Approximating a Finite Metric by a Small Number of Tree Metrics
 In Proceedings of the 39th Annual IEEE Symposium on Foundations of Computer Science
, 1998
"... Bartal [4, 5] gave a randomized polynomial time algorithm that given any n point metric G, constructs a tree T such that the expected stretch (distortion) of any edge is at most O(log n log log n). His result has found several applications and in particular has resulted in approximation algorithms f ..."
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Cited by 88 (10 self)
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Bartal [4, 5] gave a randomized polynomial time algorithm that given any n point metric G, constructs a tree T such that the expected stretch (distortion) of any edge is at most O(log n log log n). His result has found several applications and in particular has resulted in approximation algorithms for many graph optimization problems. However approximation algorithms based on his
LowerStretch Spanning Trees
, 2005
"... ... as a subgraph a spanning tree into which the edges of G can be embedded with average stretch exp (O ( √ log n log log n)), and that there exists an nvertex graph G such that all its spanning trees have average stretch Ω(log n). Closing the exponential gap between these upper and lower bounds i ..."
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Cited by 86 (11 self)
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... as a subgraph a spanning tree into which the edges of G can be embedded with average stretch exp (O ( √ log n log log n)), and that there exists an nvertex graph G such that all its spanning trees have average stretch Ω(log n). Closing the exponential gap between these upper and lower bounds is listed as one of the longstanding open questions in the area of lowdistortion embeddings of metrics (Matousek 2002). We significantly reduce this gap by constructing a spanning tree in G of average stretch O((log n log log n) 2). Moreover, we show that this tree can be constructed in time O(m log 2 n) in general, and in time O(m log n) if the input graph is unweighted. The main ingredient in our construction is a novel graph decomposition technique. Our new algorithm can be immediately used to improve the running time of the recent solver for diagonally dominant linear systems of Spielman and Teng from to m2 (O( √ log n log log n)) log(1/ɛ) m log O(1) n log(1/ɛ), and to O(n(log n log log n) 2 log(1/ɛ)) when the system is planar. Applying a recent reduction of Boman, Hendrickson and Vavasis, this provides an O(n(log n log log n) 2 log(1/ɛ)) time algorithm for solving the linear systems that arise when applying the finite element method to solve twodimensional elliptic partial differential equations. Our result can also be used to improve several earlier approximation algorithms that use lowstretch spanning trees.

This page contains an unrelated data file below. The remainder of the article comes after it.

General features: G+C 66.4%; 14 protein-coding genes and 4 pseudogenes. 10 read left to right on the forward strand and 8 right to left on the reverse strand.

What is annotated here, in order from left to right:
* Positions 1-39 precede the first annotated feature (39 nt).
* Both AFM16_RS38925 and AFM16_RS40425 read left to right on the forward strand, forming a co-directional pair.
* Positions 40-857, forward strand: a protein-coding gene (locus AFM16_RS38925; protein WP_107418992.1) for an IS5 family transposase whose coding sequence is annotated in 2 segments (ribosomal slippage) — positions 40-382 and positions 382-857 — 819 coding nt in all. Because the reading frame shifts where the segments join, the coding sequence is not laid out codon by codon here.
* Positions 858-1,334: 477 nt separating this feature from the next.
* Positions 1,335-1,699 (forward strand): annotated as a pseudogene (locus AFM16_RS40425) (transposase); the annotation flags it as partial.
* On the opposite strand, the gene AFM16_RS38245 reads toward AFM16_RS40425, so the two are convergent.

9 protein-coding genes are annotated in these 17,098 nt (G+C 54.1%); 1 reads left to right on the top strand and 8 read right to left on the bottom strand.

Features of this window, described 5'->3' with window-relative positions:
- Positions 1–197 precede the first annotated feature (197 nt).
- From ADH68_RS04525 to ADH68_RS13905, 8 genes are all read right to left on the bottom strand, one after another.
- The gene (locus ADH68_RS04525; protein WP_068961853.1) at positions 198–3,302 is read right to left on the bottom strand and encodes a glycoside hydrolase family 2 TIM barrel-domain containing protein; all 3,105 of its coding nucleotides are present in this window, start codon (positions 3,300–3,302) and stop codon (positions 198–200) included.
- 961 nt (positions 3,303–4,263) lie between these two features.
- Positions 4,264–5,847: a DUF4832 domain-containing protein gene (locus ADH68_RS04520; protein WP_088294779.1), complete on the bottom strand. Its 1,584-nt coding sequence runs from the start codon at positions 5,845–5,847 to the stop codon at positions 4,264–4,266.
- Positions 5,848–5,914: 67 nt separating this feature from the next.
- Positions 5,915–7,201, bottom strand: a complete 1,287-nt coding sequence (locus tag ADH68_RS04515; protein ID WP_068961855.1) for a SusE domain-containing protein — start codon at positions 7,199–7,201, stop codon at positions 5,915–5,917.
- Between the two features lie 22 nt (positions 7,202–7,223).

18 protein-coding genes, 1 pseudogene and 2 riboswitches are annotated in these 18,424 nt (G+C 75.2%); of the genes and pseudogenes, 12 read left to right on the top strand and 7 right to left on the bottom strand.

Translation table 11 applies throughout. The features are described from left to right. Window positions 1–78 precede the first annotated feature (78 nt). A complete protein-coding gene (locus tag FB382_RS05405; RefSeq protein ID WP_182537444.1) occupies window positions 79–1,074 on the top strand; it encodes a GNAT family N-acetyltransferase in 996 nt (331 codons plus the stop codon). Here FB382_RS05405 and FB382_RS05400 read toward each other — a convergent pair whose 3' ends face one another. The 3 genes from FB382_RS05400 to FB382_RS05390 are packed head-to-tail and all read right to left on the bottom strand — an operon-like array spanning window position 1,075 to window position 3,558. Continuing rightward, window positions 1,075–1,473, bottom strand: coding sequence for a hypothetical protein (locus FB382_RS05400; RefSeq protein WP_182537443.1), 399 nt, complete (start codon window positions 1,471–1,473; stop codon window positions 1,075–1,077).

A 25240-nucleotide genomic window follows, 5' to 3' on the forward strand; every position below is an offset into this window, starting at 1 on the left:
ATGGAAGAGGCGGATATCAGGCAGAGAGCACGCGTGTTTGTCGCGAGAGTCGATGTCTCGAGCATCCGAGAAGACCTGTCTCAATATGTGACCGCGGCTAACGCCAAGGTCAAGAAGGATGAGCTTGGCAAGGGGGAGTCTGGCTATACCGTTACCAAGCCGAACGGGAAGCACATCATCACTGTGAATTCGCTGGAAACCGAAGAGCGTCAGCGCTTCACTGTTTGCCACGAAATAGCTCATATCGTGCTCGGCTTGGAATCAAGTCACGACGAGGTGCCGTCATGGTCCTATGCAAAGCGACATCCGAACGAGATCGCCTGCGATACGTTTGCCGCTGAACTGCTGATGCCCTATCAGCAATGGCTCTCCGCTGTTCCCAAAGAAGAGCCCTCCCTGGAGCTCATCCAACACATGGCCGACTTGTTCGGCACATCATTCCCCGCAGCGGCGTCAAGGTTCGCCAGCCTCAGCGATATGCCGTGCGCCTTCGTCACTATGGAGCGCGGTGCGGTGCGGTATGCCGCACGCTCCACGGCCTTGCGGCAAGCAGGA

Strengthening Integrality Gaps for Capacitated Network Design and Covering Problems
"... ... where all entries of c, U,and d are nonnegative. Given such a formulation, the ratio betweenthe optimal integer solution and the optimal solution to the linear program relaxation can be as bad as jjdjj1, even when U consistsof a single row. We show that by adding additional inequalities, this ra ..."
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Cited by 85 (1 self)
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... where all entries of c, U,and d are nonnegative. Given such a formulation, the ratio betweenthe optimal integer solution and the optimal solution to the linear program relaxation can be as bad as jjdjj1, even when U consistsof a single row. We show that by adding additional inequalities, this ratio can be improved significantly. In the general case, we showthat the improved ratio is bounded by the maximum number of nonzero coefficients in a row of U, and provide a polynomialtimeapproximation algorithm to achieve this bound. This improves the previous best approximation algorithm which guaranteed a solutionwithin the maximum row sum times optimum. We also show that for particular instances of capacitated covering problems, including the minimum knapsack problem and the capacitated network design problem, these additional inequalitiesyield even stronger improvements in the IP/LP ratio. For the minimum knapsack, we show that this improved ratio is at most 2. Thisis the first nontrivial IP/LP ratio for this basic problem. Capacitated network design generalizes the classical networkdesign problem by introducing capacities on the edges, whereas previous work only considers the case when all capacities equal1. For capacitated network design problems, we show that this improved ratio depends on a parameter of the graph, and we alsoprovide polynomialtime approximation algorithms to match this bound. This improves on the best previous mapproximation,where m is the number of edges in the graph. We also discuss improvements for some other special capacitated covering problems, including the fixed charge network flow problem. Finally, for thecapacitated network design problem, we give some stronger results and algorithms for series parallel graphs and strengthen these further for outerplanar graphs. Most of our